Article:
H2 There is no statistically significant difference between the mean percent speeding related traffic fatalities in states where traffic fatalities increased and the mean speeding related traffic fatalities in states where traffic fatalities decreased.

H3 There is no statistically significant difference between the mean population in millions of states where traffic fatalities increased and the mean population in millions of states where traffic fatalities decreased.

H4 There is no statistically significant difference between the mean licensed drivers per 100,000 population in states where traffic fatalities increased and the mean licensed drivers per 100,000 population in states where traffic fatalities decreased.

H5 There is no statistically significant difference between the mean registered vehicles per 100,000 population in states where traffic fatalities increased and the mean registered vehicles per 100,000 population in states where traffic fatalities decreased.

H6 There is no statistically significant difference between the mean vehicle miles traveled per 100,000 population in states where traffic fatalities increased and the mean vehicle miles traveled per 100,000 population in states where traffic fatalities decreased.

H7 There is no statistically significant difference between the mean percent safety belt usage in states where traffic fatalities increased and the mean percent safety belt usage in states where traffic fatalities decreased.

H8 There is no statistically significant difference between the mean percent drivers 19 years and younger in states where traffic fatalities increased and the mean percent drivers 19 years and younger in states where traffic fatalities decreased.

H9 There is no statistically significant difference between the mean percent drivers 75 years and older in states where traffic fatalities increased and the mean percent drivers 75 years and older in states where traffic fatalities decreased.

H10 There is no statistically significant difference between the mean cents per gallon state motor vehicle gas tax rate in states where traffic fatalities increased and the mean cents per gallon motor vehicle gas tax rate in states where traffic fatalities decreased.

H11 There is no statistically significant difference between the mean percent highway funds disbursed for maintenance of roads in states where traffic fatalities increased and the mean percent highway funds disbursed for maintenance of roads in states where traffic fatalities decreased.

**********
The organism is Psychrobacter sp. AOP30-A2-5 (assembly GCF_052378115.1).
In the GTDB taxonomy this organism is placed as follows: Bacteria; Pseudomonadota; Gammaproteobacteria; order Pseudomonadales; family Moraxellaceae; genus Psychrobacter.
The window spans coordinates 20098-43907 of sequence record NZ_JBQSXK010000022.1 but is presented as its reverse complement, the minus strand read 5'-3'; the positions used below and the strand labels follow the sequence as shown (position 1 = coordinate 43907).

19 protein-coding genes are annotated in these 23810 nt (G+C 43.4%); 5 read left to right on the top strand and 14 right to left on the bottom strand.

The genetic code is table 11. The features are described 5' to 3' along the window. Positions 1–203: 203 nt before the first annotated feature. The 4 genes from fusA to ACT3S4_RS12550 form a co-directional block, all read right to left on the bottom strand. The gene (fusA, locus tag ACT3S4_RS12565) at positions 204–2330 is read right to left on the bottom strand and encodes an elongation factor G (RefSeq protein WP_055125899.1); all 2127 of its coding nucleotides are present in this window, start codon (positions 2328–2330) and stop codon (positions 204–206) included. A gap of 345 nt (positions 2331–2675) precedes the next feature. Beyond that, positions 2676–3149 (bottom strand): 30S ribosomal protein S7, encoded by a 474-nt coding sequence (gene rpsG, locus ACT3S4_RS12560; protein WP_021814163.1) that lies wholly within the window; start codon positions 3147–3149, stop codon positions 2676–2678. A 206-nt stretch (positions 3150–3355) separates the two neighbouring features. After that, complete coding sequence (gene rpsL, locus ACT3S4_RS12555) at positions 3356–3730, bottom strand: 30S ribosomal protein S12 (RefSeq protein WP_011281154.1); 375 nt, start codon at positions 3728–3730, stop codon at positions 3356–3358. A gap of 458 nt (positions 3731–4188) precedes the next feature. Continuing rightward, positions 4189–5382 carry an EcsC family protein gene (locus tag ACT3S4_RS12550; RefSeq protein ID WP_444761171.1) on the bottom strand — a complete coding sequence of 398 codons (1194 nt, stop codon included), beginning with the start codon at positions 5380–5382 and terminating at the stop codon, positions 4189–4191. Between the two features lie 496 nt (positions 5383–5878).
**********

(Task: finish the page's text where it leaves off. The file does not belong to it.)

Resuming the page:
H12 There is no statistically significant difference between the mean percent highway funds disbursed for highway police and safety in states where traffic fatalities increased and the mean percent highway funds disbursed for highway police and safety in states where traffic fatalities decreased.

H13 There is no statistically significant difference between the frequency of primary seatbelt laws in states where traffic fatalities increased and the frequency of primary seatbelt laws in states where traffic fatalities decreased.

H14 There is no statistically significant difference between the frequency of .08 illegal per se blood alcohol concentration limits in states where traffic fatalities increased and the frequency of .08 illegal per se blood alcohol concentration limits in states where traffic fatalities decreased.

H15 There is no statistically significant difference between the mean percent urban public road in states where traffic fatalities increased and the mean percent urban public road in states where traffic fatalities decreased.

H16 There is no statistically significant difference between the mean percent rural lane miles in states where traffic fatalities increased and the mean percent rural lane miles in states where traffic fatalities decreased.

Employed throughout this research is various terminology unique to traffic safety. This terminology is introduced and defined below. 1. BAC is an acronym for Blood Alcohol Concentration.

2. Fa-D is the symbol used in tables to represent states where traffic fatalities decreased.

3. Fa-I is the symbol used in tables to represent states where traffic fatalities increased.

4. FHWA is an acronym for the Federal Highway Administration of the United States.

5. MADD is an acronym for Mothers Against Drunk Driving, a citizens action group founded by mothers who have lost children in alcohol related traffic fatalities.

6. NHTSA Is an acronym for the National Highway Traffic Safety Administration.